By Jonah James, Staff Writer
In Parshas Vayeishev, Yosef is described as both a dreamer and an interpreter of dreams. He dreams of his elevation above his family and he explains to Pharaoh’s butler and baker their respective fortune and demise.
In Torah Or, the Alter Rebbe reveals our unique spiritual potential that is only accessible via dreams, in which our imagination can unify opposing ideas. Indeed, our exile is likened to an era of sleep, in which we are “like dreamers (Tehillim 126:1).” However, it is specifically in this disorder that we tap into more sublime, Godly levels, losing our ability to control our narrative.
On the one hand, exile allows us to pursue our materialistic desires with the same passion we pursue our spiritual life. We can develop a profound love and awe for Hashem during davening, but immediately afterward, chase after worldly affairs without having Hashem in mind.
This contradiction reflects a spiritual coarseness, in which we mistakenly convince ourselves that our material and spiritual lives have been fused. In the language of Chassidus, this is a withdrawal of consciousness. Like a fetus, our Godly awareness is “curled up” (Zohar Tosefta Beshalach, page 50 and Etz Chaim Shar HaKlalim, Chapter 2) during exile, and we know only our metabolic functions or desire for love. We do not access our higher cognitive faculties.
On the other hand, this undeveloped Godly awareness, caused by the entanglements of exile, contains the deepest expression of Infinity within. When we are awake, we compartmentalize God to the limits of order, in which paradoxes cannot exist. But in the chaos of dreams, we access raw Godliness. This lack of definition allows us to explore areas of consciousness too difficult to experience while awake (Rebbe Rashab Maamar Osray lagefen, 1917).
During exile, this raw Godliness appears as confusion. We do not know how to process these rarefied levels, as the verse says, “I clothe the Heavens with blackness” (Yeshaya 50:3). But in the disorder shines a higher level of Godliness, a level that does not normally belong there.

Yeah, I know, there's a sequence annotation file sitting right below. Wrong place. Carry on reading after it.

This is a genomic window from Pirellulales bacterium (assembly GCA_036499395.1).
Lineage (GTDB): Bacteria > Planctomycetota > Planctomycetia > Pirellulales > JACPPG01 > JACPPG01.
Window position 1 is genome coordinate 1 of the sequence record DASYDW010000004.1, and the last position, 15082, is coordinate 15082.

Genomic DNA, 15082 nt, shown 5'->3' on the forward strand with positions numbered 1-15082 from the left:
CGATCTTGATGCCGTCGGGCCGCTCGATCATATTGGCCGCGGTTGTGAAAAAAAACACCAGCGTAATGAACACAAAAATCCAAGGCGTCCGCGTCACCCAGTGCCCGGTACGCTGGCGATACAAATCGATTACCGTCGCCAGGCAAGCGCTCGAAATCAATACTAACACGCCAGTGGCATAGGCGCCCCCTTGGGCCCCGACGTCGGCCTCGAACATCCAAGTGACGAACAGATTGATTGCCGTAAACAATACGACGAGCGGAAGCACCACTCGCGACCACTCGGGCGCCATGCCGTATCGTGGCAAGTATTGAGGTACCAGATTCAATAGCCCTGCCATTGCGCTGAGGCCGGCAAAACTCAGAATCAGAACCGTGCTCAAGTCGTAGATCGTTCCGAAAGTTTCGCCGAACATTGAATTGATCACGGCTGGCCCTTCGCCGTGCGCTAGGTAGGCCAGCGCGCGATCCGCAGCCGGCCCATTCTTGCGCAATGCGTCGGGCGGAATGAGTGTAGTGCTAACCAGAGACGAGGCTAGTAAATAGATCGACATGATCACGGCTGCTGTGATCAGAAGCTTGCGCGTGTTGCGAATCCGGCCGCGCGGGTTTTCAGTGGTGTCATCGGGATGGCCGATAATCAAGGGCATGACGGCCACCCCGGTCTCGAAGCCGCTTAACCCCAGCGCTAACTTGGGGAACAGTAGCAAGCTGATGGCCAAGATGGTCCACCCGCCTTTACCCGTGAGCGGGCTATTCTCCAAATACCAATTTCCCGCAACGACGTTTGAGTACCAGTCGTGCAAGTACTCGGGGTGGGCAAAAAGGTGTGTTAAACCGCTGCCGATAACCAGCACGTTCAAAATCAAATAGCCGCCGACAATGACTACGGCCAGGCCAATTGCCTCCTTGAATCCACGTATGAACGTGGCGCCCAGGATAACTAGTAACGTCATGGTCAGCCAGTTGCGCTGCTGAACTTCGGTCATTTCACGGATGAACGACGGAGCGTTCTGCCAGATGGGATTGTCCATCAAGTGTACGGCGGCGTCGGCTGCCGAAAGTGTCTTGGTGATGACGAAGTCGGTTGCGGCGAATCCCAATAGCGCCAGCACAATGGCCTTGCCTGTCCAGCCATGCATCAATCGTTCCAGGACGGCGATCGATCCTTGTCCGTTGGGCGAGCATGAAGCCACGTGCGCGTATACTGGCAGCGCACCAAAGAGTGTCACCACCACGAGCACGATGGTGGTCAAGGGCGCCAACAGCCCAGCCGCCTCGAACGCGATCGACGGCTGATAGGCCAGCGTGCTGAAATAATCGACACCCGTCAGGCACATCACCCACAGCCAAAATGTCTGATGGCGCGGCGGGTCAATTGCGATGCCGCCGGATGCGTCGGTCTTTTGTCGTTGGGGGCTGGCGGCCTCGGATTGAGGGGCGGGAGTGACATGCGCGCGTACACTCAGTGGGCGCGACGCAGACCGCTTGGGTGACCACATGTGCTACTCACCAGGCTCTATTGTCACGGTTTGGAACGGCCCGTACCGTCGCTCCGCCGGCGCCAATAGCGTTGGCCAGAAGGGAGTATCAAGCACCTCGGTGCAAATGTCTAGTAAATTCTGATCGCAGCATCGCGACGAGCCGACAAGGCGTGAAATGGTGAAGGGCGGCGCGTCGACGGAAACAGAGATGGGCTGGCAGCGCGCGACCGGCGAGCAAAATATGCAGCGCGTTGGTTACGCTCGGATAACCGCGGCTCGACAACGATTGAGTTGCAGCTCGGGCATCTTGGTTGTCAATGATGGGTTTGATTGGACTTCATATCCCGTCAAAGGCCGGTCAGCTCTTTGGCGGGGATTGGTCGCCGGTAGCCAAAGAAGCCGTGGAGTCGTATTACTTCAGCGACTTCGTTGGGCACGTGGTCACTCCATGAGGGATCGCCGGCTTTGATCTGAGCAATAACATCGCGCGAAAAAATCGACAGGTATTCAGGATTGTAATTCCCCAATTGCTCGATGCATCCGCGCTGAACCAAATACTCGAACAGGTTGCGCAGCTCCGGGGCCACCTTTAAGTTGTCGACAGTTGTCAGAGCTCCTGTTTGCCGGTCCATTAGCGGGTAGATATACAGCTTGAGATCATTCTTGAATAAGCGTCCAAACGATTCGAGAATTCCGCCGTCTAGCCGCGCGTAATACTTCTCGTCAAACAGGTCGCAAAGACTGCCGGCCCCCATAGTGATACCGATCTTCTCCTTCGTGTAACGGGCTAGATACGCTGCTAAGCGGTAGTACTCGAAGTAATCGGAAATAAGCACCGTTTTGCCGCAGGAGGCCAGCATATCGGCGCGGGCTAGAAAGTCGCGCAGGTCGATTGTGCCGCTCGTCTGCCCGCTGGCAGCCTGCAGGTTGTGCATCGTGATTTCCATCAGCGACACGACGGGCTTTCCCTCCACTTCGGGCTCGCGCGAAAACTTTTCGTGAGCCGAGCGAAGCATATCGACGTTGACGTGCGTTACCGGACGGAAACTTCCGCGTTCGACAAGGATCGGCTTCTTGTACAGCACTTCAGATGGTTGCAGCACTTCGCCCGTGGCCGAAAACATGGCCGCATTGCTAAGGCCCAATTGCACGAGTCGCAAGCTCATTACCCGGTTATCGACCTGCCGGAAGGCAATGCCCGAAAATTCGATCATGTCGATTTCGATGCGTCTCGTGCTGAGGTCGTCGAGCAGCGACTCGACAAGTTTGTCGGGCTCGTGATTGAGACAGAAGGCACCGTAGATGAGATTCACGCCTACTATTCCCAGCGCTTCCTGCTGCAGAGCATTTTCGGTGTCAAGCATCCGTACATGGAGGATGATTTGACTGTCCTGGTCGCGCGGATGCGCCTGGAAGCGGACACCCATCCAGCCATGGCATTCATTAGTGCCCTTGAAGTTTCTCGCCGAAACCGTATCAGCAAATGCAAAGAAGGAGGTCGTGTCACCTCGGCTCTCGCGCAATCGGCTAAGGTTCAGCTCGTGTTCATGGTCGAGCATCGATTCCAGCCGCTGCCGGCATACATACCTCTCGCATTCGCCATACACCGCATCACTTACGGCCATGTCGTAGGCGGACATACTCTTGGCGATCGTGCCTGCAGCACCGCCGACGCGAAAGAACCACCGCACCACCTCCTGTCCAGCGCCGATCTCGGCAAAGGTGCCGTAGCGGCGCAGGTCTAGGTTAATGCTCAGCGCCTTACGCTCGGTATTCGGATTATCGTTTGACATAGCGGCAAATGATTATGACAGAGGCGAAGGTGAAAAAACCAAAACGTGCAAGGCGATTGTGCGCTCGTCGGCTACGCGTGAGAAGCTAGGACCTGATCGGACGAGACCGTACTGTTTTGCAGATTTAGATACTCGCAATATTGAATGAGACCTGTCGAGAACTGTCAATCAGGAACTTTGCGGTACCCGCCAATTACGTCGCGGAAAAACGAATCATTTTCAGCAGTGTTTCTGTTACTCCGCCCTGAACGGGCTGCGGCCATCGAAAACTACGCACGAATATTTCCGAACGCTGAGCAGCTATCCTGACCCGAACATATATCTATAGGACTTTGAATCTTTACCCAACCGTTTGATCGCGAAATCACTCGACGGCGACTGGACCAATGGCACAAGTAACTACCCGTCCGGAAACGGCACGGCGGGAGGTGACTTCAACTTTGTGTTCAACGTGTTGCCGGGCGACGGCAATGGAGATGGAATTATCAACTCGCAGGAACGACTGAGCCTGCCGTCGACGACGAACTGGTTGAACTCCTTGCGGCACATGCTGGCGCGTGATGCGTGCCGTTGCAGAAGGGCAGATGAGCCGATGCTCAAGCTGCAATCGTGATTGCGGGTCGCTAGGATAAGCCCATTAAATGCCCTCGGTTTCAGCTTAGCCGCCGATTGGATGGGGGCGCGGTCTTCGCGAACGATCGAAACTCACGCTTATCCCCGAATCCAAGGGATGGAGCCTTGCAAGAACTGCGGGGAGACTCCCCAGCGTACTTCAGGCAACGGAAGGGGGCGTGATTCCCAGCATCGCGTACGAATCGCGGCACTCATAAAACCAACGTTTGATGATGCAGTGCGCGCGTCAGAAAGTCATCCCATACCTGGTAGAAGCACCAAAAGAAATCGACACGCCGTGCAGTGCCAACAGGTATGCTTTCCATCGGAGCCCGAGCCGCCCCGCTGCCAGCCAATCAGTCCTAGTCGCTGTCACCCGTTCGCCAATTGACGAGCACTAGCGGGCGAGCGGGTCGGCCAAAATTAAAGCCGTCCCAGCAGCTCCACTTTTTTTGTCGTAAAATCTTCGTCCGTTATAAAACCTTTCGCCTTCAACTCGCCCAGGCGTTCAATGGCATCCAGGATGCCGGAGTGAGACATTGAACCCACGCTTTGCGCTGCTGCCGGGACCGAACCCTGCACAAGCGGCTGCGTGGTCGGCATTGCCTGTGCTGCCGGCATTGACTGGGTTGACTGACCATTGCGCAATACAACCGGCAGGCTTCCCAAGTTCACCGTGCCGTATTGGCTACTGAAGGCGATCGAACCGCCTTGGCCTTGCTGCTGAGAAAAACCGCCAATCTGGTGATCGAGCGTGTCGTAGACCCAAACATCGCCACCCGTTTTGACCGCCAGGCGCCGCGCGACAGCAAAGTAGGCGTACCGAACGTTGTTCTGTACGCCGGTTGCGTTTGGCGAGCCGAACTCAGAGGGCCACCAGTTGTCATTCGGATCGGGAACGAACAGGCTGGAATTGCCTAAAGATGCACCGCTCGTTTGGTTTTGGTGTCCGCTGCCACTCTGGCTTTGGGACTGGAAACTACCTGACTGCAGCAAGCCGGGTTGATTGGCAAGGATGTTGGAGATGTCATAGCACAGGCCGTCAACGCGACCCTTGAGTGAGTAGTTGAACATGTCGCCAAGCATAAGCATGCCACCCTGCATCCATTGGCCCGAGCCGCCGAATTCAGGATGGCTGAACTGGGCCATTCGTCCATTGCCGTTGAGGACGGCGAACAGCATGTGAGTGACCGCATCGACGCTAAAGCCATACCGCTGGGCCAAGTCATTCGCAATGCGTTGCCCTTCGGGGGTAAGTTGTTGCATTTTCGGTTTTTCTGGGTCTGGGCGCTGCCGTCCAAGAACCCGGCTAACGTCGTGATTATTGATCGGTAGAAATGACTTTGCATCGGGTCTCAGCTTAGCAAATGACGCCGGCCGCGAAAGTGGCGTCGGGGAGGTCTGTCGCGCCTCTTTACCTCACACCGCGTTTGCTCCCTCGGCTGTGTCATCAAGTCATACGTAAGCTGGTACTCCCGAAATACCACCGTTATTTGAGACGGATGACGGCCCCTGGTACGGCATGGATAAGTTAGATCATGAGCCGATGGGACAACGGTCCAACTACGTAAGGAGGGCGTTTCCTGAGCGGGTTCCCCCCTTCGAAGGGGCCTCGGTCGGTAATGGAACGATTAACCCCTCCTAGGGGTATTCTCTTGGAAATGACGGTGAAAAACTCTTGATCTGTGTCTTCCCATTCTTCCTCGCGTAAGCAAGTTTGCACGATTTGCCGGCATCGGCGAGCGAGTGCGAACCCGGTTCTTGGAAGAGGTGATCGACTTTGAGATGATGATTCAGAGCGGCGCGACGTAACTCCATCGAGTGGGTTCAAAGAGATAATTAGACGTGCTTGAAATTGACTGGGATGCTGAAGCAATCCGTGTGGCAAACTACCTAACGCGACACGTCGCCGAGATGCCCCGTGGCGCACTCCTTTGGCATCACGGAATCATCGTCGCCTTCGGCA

It is only our intellect which fails to synthesize conflicting ideas. This is why during exile, prophecy was given to children and fools (Bava Basra 12b) who have more room in their minds for transcendent communication (as explained by Rabbi Yossi Paltiel).
In Yemos HaMoshiach (the Days of the Messiah), our need for dreams will disappear because we will access the Godliness that was previously obscured. For example, in exile we refer to Yud-Kay-Vav-Kay (the Tetragrammaton) as Adnai (My Master), even though Adnai reflects a lower level of Hashem. Adnai is Hashem as the Master of the world, while Yud-Kay-Vav-Kay expresses Hashem as the only existence. But Moshiach is the integration of chaos and order, and thus we will pronounce Yud-Kay-Vav-Kay as it written.
From this, we can understand why “we were like dreamers.” As we enter the days of Moshiach, we will wake from our slumber and realize the benefit of our dreams, namely, the Godliness we unknowingly accessed. The Alter Rebbe explains that Yosef was on a higher level than Moshe in a certain sense, as he not only found abstruse Godly levels via dreams, but also clarified others’ messages from God.
May we learn from the “new Torah that will go forth from Me” (Yeshaya 51:4) with the full revelation of Moshiach, whose bodily existence is in this world (Shabbos Vayeira 5752), and whose prophecy has already been reinstituted (Shabbos Shoftim 5751).